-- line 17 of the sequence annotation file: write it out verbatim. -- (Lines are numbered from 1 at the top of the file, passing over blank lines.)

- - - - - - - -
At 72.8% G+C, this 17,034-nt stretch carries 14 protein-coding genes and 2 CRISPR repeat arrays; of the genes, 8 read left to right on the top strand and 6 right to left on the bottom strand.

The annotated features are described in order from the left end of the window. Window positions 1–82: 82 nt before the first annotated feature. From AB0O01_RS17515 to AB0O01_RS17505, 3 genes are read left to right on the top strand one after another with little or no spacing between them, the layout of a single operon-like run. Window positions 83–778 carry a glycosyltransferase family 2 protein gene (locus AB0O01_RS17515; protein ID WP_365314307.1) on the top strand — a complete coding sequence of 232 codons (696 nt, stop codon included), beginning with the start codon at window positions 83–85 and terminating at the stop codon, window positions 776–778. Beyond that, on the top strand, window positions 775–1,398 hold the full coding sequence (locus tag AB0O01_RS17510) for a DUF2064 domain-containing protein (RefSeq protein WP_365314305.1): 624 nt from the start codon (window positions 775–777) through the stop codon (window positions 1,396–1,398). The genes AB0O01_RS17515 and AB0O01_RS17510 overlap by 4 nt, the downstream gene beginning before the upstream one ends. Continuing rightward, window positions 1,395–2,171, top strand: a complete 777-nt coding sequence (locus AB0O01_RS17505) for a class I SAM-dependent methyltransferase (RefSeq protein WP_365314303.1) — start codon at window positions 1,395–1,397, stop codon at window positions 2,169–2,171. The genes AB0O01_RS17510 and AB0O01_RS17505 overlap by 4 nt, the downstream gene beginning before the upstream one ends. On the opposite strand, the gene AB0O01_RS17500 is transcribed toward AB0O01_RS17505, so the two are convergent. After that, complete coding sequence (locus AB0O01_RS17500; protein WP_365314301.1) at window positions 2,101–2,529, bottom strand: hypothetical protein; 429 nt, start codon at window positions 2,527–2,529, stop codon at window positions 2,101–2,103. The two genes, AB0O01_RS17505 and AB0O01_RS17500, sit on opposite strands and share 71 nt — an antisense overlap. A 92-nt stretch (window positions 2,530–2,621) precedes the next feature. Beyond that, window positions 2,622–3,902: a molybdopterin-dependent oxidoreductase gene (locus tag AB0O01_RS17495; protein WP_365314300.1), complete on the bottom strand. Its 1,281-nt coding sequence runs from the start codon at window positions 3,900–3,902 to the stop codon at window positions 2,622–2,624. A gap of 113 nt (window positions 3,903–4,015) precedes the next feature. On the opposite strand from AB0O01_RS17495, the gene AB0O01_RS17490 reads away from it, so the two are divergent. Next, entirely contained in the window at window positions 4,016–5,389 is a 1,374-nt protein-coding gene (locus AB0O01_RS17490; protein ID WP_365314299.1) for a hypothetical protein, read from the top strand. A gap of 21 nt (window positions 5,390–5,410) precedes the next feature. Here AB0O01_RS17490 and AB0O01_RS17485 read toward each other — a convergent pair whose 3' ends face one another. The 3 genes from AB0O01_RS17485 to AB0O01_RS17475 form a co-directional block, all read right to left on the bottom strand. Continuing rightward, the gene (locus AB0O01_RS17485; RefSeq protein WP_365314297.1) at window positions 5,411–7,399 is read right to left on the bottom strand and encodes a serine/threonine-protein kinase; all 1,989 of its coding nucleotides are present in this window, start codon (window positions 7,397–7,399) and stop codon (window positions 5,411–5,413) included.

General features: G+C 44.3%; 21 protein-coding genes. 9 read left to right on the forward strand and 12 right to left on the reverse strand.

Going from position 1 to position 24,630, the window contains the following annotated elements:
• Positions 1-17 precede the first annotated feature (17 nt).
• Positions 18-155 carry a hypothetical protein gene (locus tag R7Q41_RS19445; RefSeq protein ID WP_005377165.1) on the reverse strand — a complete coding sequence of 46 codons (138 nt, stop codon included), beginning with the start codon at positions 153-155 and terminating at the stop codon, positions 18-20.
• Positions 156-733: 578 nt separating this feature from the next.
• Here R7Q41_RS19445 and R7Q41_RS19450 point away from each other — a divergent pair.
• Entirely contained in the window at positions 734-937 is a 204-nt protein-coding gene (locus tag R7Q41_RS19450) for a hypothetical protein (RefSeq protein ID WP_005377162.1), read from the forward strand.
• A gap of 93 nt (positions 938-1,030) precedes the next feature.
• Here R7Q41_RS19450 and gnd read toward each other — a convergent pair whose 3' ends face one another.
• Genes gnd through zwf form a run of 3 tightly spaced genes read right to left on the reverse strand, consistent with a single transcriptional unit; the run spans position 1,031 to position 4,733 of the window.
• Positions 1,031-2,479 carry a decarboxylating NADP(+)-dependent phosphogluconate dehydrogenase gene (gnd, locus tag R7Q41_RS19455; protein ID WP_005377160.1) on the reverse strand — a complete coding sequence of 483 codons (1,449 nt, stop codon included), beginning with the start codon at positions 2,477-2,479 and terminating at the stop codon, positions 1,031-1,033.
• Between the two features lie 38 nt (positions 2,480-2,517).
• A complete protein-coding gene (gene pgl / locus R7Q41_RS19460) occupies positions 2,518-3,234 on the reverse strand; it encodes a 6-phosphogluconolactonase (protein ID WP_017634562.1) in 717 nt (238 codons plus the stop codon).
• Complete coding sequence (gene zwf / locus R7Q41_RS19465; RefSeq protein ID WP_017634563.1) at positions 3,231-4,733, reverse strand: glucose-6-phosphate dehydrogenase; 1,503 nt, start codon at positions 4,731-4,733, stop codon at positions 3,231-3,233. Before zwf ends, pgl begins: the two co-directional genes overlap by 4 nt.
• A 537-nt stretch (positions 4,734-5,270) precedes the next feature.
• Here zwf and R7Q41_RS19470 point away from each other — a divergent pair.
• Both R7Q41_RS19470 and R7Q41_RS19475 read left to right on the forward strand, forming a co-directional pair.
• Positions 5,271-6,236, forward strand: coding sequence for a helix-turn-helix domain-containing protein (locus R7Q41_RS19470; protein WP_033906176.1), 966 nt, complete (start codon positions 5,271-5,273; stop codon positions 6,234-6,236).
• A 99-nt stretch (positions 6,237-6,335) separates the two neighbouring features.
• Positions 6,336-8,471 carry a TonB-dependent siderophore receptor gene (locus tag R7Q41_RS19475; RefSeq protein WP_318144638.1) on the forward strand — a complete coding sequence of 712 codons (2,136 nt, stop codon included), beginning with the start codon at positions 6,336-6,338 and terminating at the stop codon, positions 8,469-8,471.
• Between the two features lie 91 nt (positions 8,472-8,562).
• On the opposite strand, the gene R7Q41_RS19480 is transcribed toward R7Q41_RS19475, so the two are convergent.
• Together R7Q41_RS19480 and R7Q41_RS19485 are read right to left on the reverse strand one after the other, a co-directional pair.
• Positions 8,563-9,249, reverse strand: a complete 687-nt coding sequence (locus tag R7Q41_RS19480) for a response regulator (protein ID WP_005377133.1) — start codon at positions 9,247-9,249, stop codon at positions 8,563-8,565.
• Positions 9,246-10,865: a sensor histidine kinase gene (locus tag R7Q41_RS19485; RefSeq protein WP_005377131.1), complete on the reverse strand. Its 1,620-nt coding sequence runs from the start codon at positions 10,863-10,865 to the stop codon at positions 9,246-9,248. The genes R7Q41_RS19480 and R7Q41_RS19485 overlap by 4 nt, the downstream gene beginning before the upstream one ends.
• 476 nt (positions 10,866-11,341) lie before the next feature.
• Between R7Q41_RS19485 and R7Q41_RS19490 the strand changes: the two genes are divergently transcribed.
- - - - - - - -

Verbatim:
• A 537-nt stretch (positions 4,734-5,270) precedes the next feature.